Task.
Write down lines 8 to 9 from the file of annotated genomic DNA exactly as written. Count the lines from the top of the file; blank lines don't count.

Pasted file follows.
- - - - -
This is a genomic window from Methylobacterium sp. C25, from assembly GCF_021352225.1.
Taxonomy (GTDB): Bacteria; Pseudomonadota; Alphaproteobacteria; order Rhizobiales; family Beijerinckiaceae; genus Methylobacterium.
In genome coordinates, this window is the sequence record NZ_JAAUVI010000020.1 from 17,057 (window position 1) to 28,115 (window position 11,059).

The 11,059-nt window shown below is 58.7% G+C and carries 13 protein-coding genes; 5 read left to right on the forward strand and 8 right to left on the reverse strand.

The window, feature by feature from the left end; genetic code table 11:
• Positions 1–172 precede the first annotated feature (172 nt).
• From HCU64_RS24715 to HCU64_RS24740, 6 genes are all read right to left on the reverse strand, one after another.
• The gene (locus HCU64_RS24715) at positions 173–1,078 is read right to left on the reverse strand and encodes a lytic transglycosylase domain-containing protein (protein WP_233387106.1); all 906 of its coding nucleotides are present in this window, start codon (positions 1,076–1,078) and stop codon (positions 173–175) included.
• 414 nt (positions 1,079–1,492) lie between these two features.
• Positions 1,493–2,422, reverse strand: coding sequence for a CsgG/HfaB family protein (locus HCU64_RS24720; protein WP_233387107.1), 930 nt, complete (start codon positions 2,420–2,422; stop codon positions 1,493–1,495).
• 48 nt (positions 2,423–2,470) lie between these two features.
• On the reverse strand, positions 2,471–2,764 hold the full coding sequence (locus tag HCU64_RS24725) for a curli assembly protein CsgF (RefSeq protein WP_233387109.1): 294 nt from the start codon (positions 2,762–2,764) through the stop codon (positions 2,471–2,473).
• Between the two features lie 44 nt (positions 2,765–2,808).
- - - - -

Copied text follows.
• The gene (locus HCU64_RS24715) at positions 173–1,078 is read right to left on the reverse strand and encodes a lytic transglycosylase domain-containing protein (protein WP_233387106.1); all 906 of its coding nucleotides are present in this window, start codon (positions 1,076–1,078) and stop codon (positions 173–175) included.
• 414 nt (positions 1,079–1,492) lie between these two features.